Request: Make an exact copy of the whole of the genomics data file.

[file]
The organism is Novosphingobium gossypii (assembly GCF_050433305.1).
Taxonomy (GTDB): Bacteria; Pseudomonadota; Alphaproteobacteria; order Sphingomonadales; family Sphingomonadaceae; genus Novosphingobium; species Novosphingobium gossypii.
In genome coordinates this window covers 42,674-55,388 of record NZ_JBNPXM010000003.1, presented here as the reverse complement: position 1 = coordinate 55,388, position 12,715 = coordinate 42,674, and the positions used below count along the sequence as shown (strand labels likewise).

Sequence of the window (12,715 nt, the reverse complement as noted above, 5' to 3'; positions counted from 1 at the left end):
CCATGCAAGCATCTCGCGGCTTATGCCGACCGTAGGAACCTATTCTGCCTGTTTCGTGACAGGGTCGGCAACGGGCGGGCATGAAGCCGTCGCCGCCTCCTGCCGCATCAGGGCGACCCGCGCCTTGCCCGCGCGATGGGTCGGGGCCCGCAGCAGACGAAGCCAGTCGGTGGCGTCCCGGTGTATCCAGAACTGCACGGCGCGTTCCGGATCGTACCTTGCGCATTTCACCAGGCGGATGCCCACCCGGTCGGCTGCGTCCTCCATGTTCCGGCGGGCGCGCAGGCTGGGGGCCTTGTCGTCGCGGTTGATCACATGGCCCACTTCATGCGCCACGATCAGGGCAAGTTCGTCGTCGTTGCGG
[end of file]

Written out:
The organism is Novosphingobium gossypii (assembly GCF_050433305.1).
Taxonomy (GTDB): Bacteria; Pseudomonadota; Alphaproteobacteria; order Sphingomonadales; family Sphingomonadaceae; genus Novosphingobium; species Novosphingobium gossypii.
In genome coordinates this window covers 42,674-55,388 of record NZ_JBNPXM010000003.1, presented here as the reverse complement: position 1 = coordinate 55,388, position 12,715 = coordinate 42,674, and the positions used below count along the sequence as shown (strand labels likewise).

Sequence of the window (12,715 nt, the reverse complement as noted above, 5' to 3'; positions counted from 1 at the left end):
CCATGCAAGCATCTCGCGGCTTATGCCGACCGTAGGAACCTATTCTGCCTGTTTCGTGACAGGGTCGGCAACGGGCGGGCATGAAGCCGTCGCCGCCTCCTGCCGCATCAGGGCGACCCGCGCCTTGCCCGCGCGATGGGTCGGGGCCCGCAGCAGACGAAGCCAGTCGGTGGCGTCCCGGTGTATCCAGAACTGCACGGCGCGTTCCGGATCGTACCTTGCGCATTTCACCAGGCGGATGCCCACCCGGTCGGCTGCGTCCTCCATGTTCCGGCGGGCGCGCAGGCTGGGGGCCTTGTCGTCGCGGTTGATCACATGGCCCACTTCATGCGCCACGATCAGGGCAAGTTCGTCGTCGTTGCGG